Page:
Sometimes you have to be a little bit sneaky when teaching kids.
Too Much Fun?
Sliding: Now is the time to put what you have taught the players into use by practicing the actual mechanics of performing the slide, and that can be as varied as the coach. I’ve seen coaches water the grass outfield where they intend to slide, in order to make it slippery, I’ve seen the actual use of a Slip & Slide water devise and weather temperatures permitting getting wet, these are fun ways to practice and that’s always important.
But, I prefer to practice what and when I decide without being at the mercy of Mother Nature. I have found taping 2 Large cardboard boxes, broken or cut down flat, provides a good sliding surface, but you’ll need 2 or more to provide an adequate sized sliding area, depending on the sizes of the boxes.
(1.) Lay the cardboard onto a flat surface.
(2.) Place an orange cone(s) 3’ to 5’ in front of the cardboard as the indicator of when the player should begin their slide.
(3.) You’ll need to stand on the cardboard, ideally a coach on each front corner, in order to keep the cardboard stationary and not slide with the player.
(4.) Watch each player perform their slide, correcting as you go along with the drill.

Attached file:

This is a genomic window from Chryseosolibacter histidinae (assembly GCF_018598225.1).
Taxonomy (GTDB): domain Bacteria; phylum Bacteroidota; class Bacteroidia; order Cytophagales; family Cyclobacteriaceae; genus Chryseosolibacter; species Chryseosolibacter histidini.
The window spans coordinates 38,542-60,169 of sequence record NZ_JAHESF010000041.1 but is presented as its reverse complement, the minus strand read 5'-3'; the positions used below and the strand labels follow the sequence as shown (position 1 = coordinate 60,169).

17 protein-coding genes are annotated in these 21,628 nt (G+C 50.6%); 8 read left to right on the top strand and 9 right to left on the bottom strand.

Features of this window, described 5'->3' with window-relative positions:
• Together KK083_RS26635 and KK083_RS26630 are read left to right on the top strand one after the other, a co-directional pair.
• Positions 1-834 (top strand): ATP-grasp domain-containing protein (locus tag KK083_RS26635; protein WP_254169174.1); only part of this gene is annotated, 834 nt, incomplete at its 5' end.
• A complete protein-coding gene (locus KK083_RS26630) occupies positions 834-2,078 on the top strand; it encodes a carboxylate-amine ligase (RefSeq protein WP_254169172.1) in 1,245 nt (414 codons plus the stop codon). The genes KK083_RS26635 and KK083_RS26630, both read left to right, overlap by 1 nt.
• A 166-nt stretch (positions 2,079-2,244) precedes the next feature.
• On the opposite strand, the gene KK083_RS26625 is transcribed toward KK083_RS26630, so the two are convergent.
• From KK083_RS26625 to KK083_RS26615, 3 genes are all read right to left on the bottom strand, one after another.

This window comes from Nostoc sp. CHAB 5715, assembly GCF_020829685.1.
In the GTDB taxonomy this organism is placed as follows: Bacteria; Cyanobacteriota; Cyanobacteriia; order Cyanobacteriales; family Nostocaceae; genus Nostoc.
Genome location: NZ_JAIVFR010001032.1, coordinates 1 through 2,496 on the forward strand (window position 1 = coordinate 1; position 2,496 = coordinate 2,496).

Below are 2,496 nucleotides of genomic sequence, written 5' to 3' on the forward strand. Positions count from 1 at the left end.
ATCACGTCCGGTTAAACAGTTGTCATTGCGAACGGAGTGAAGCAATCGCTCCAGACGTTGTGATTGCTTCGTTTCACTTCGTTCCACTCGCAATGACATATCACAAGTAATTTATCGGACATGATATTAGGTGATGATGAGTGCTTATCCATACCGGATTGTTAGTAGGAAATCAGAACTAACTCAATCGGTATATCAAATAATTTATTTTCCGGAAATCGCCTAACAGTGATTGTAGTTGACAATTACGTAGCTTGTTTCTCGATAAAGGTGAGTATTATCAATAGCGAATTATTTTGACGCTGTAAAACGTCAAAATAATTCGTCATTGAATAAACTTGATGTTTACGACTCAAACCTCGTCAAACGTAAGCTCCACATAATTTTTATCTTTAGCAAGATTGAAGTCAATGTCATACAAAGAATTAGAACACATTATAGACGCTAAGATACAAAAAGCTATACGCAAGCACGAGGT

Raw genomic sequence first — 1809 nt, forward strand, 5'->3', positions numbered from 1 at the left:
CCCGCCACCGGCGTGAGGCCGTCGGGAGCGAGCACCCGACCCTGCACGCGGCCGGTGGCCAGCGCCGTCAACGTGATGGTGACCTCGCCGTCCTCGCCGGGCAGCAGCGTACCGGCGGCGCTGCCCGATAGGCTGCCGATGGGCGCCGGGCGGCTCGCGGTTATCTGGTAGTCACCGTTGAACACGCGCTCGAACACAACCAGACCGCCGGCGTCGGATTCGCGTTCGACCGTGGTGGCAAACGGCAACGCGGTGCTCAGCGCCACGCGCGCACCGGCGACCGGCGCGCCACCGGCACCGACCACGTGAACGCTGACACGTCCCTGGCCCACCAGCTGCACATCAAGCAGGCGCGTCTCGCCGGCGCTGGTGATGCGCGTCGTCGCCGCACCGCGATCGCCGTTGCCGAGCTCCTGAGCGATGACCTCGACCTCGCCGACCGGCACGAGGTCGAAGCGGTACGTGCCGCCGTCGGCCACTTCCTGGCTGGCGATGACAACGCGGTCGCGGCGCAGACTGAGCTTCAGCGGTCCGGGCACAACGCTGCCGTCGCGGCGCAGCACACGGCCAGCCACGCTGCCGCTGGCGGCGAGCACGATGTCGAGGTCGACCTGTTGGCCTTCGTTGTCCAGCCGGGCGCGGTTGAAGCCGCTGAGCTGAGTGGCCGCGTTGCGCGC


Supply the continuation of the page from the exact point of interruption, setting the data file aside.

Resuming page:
Safe Had He Slid
Swing Not Quite Right? Check This Out!Click Here!
Slide or Not Tip? Most coaches will tell their players to Never slide into first base, and with good reason, as the fastest way to get to first base is by “Running Through It” which keeps your momentum always going forward and moving as fast as you can.
But…. As with all other things in baseball, there is an exception. While running to first base you realize the ball will most likely beat you to the bag, make a mental note of the first baseman’s feet positions. If you see his feet move up and off the ground, he’s leaping to catch an errant high throw from his fielder. Once he catches the ball he’ll use a swipe tag as he comes down to tag you on the shoulder or back as you pass by him, for the out. In order to avoid this tag, slide head first over the base, which takes the tag away from him because he can’t reach low enough to touch you before you’re safe at first.
Sliding Past Well Protected Plate
Here’s another Tip: Close plays at the plate are always exciting, but as a runner we are aren’t concerned about excitement, only scoring safely, but how do we give ourselves any advantage of accomplishing that.
(1.) Most leagues implement what is known as the “Slide Rule” which requires a runner to slide into home plate on any close play, therefore bowling the catcher over is not an option, as that results in an automatic out.
(2.) A good catcher will block the plate with his leg and we don’t really want to slide into those hard plastic shin guards as they probably won’t move.
So what do you do?
You must slide past the plate and touch it with your hand.
(1.) Unlike a normal slide which you will begin 3’ to 5’ feet in front of the plate, you do not begin your slide until you are literally even with the plate, and as you slide by the plate, extend your arm sliding over the plate. Don’t worry about making actually contact with the plate as that could result in injury, no umpire will call you out for not touching the plate, if they could even tell, as long as the hand goes over the plate reasonably low, as it can’t be sticking straight into the sky either.